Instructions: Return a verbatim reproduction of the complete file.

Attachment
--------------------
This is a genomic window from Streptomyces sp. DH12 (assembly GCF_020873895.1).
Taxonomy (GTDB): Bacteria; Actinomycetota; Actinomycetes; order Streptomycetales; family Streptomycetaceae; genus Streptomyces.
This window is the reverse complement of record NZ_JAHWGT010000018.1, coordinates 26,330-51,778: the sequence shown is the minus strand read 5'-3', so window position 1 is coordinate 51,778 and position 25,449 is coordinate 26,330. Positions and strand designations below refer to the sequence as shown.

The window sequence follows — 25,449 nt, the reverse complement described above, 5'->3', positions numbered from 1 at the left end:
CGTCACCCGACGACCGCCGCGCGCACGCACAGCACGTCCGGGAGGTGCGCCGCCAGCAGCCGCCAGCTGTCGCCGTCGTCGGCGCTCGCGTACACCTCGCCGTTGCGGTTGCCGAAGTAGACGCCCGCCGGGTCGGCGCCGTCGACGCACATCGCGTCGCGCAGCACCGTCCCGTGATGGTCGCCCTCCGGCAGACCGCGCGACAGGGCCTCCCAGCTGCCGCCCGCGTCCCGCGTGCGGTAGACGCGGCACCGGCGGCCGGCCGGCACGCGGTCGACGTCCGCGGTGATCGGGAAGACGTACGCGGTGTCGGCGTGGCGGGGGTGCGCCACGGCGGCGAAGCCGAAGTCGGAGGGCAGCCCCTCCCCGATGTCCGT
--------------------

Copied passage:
This is a genomic window from Streptomyces sp. DH12 (assembly GCF_020873895.1).
Taxonomy (GTDB): Bacteria; Actinomycetota; Actinomycetes; order Streptomycetales; family Streptomycetaceae; genus Streptomyces.
This window is the reverse complement of record NZ_JAHWGT010000018.1, coordinates 26,330-51,778: the sequence shown is the minus strand read 5'-3', so window position 1 is coordinate 51,778 and position 25,449 is coordinate 26,330. Positions and strand designations below refer to the sequence as shown.

The window sequence follows — 25,449 nt, the reverse complement described above, 5'->3', positions numbered from 1 at the left end:
CGTCACCCGACGACCGCCGCGCGCACGCACAGCACGTCCGGGAGGTGCGCCGCCAGCAGCCGCCAGCTGTCGCCGTCGTCGGCGCTCGCGTACACCTCGCCGTTGCGGTTGCCGAAGTAGACGCCCGCCGGGTCGGCGCCGTCGACGCACATCGCGTCGCGCAGCACCGTCCCGTGATGGTCGCCCTCCGGCAGACCGCGCGACAGGGCCTCCCAGCTGCCGCCCGCGTCCCGCGTGCGGTAGACGCGGCACCGGCGGCCGGCCGGCACGCGGTCGACGTCCGCGGTGATCGGGAAGACGTACGCGGTGTCGGCGTGGCGGGGGTGCGCCACGGCGGCGAAGCCGAAGTCGGAGGGCAGCCCCTCCCCGATGTCCGT